The shortlist for the 2016 Tony Lothian Prize has been announced. The prize awards £2,000 to the best proposal for an uncommissioned first biography. The Prize, run by the Biographers’ Club, is sponsored by the Duchess of Buccleuch in memory of her mother, Antonella, Marchioness of Lothian, OBE (1922-2007).
The shortlisted titles are (in biographical order):
John Jenkins, Lady Spitfire
Poppy Radmall deserves to be better known. A one-time chorus girl with a beguiling smile and a bewitching figure, she became one of the richest women in Britain, and played a crucial role in saving her country from the Nazis. Swept off her feet at the age of sixteen by the heir to the Bass brewing millions, she fled with him to Paris, and became upwardly very mobile. Three marriages, a divorce and countless lovers later, Poppy Radmall – in turn Lady Brinckman, Lady Byron and finally Lady Houston – was the richest widow in England with a yacht to match. She was also a suffragette, a philanthropist, and a pamphleteer, scourge of any politician who attempted to appease Hitler or kowtow to Stalin.
In 1931 she stepped in with a cheque for £100,000 when Ramsay MacDonald refused government subsidy to Vickers, and the result was the Vickers Supermarine seaplane, forerunner of Mitchell’s Spitfire which played such a vital role in the Battle of Britain. She financed the first flight over Everest, and purchased the ailing Saturday Review, using its pages to berate the politicians of the day. Feisty to the last, to the RAF pilots who dipped their wings in salute every time they passed her yacht or her house she had one final title: Lady Spitfire.
Eric Laursen, The Last Humanist – The Life and Passions of Alex Comfort
Alex Comfort’s The Joy of Sex was one of pivotal texts of the sexual revolution, selling more than 7 million copies worldwide in the first decade of its publication. The man behind it was one of the most versatile intellectual figures to emerge from post-war Britain: an accomplished poet, novelist, essayist, broadcaster, and pundit as well as a major figure in the study of human ageing. The Last Humanist traces a remarkable life, from the suburban 1950s to a distinguished scientific career and profound commitment to civil disobedience; the counter-culturalism of the 1960s, during which he rediscovered sex in a love-triangle with his wife and her best friend; the southern Californian lotus-land of the 1970s and world-wide success as an author; and back to Thatcher’s Britain in the 1980s.
His lifelong project was to discover ‘the nature of human nature’ and this biography sets out to unravel his own complex and creative nature, and to ask how successfully he bridged the fundamental gap that C.P. Snow once perceived between science and letters.
Judy O’Kane, Thirst
A journey into wine, and an exploration of terroir, wine’s sense of place. It allows the writer to play with time, evoking past and future, the year of its harvest and its capacity to age. Tracking the Pinot grape from Burgundy to the New World vineyards of New Zealand, and back to the Old World, O’Kane ‘footsteps’, in the tradition of Richard Holmes, through lands, histories and memories, the wine becoming a metaphor for her own life and its displacements. Along the way, we learn much about an ancient culture, from the rigours of the vendange and the pioneers of the New World to the ancient monastic traditions of Burgundy and the new horizons of the Napa Valley in California.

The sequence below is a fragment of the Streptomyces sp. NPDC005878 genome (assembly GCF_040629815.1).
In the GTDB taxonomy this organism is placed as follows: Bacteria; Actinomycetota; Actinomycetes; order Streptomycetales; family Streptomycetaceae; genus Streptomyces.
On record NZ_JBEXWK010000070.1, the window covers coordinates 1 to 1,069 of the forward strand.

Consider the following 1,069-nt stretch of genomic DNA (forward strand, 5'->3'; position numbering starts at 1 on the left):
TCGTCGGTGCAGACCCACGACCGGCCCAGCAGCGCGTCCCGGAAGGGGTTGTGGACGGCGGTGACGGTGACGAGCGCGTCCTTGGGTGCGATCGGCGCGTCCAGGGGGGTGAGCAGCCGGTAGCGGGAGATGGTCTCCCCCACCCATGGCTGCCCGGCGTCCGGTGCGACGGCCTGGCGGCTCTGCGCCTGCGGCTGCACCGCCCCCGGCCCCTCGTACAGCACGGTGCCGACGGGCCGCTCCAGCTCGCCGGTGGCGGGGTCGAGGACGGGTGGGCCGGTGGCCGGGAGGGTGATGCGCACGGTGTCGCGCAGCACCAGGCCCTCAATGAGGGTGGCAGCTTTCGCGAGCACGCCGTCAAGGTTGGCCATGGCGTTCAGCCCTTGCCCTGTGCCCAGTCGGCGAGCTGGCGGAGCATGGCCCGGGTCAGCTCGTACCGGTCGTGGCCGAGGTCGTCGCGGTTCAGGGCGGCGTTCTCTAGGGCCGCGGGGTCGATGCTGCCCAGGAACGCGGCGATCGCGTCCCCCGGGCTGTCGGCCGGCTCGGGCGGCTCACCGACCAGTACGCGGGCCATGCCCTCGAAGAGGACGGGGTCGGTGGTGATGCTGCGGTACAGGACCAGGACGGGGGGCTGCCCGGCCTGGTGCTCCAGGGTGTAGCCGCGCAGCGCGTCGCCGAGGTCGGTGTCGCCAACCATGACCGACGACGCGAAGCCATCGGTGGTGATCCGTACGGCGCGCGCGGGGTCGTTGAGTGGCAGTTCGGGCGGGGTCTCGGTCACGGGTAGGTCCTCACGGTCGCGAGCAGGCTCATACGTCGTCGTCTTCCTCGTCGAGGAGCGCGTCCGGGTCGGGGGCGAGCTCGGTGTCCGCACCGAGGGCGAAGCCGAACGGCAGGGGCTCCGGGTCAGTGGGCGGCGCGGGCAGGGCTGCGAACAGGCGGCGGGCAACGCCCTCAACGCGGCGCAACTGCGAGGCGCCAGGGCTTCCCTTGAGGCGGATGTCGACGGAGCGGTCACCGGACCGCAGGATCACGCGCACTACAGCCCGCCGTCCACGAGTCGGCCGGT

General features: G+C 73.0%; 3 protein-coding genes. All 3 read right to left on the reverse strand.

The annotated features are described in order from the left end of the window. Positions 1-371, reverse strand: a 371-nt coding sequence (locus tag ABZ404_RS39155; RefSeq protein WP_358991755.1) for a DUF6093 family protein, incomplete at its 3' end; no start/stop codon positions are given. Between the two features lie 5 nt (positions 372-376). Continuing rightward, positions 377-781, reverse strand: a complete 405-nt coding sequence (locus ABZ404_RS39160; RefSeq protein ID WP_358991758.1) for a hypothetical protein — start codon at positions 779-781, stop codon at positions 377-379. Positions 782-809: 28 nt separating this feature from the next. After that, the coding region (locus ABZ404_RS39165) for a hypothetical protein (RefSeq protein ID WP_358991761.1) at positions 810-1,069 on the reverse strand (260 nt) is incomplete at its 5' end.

This is a quest in many registers, and a celebration of the mystery of wine. Written with verve and insight, it’s a very modern form of memoir, and one that leads its readers into many different worlds along the way.
Deborah Spring, A Woman of Ideas – Lady Anne Bacon 1528–1610
Lady Anne Bacon was a formidable sixteenth-century woman, embedded in the network of power at the heart of the Tudor court. A woman of the Reformation, she intervened to save her family in the crisis around the succession of Mary I, served both Catholic Mary and Protestant Elizabeth I as a woman of the Privy Chamber, translated and published a book central to the revival of the Protestant religion after Mary’s death, and, was the mother of Francis Bacon, the great statesman and philosopher. This book brings her out of the shadows and reveals the extraordinary part she played in shaping Tudor history.
Educated, connected and astute, Anne Bacon had the confidence to deal on equal terms with the great statesmen and churchmen of her day. Her father had been tutor to the young Edward VI, her brother-in-law was William Cecil, the king’s secretary. Her story unlocks a fresh new perspective on tumultuous times; it deserves to be heard.
Sarah Watling, Noble Savages
Noble Savages is the story of the four Olivier sisters: Margery, Brynhild, Daphne and Noel. Daughters of the Fabian Sir Sydney Olivier, governor of Jamaica, they were raised at the centre of the Fabian milieu, and expected to be independent and unhindered by convention. At Cambridge all four were introduced to Rupert Brooke and formed the Neo Pagan group. The youngest, Noel, would prove the love of Brooke’s life, and joined the tiny minority of female doctors before the First World War. Her sister Daphne became a pioneering educationalist who set up Britain’s first Steiner school.
Inspiring love and awe in many, they proved again and again to be ahead of their time, refusing to be restricted by the expectations of others. This book brings them in from the margins, and straddles the colonial leisure of the Caribbean, the bucolic life of Victorian progressives, the frantic optimism of Edwardian Cambridge, the bleakness of war, their links with the Bloomsbury Group, and a host of evolving philosophies for life over the course of the twentieth century.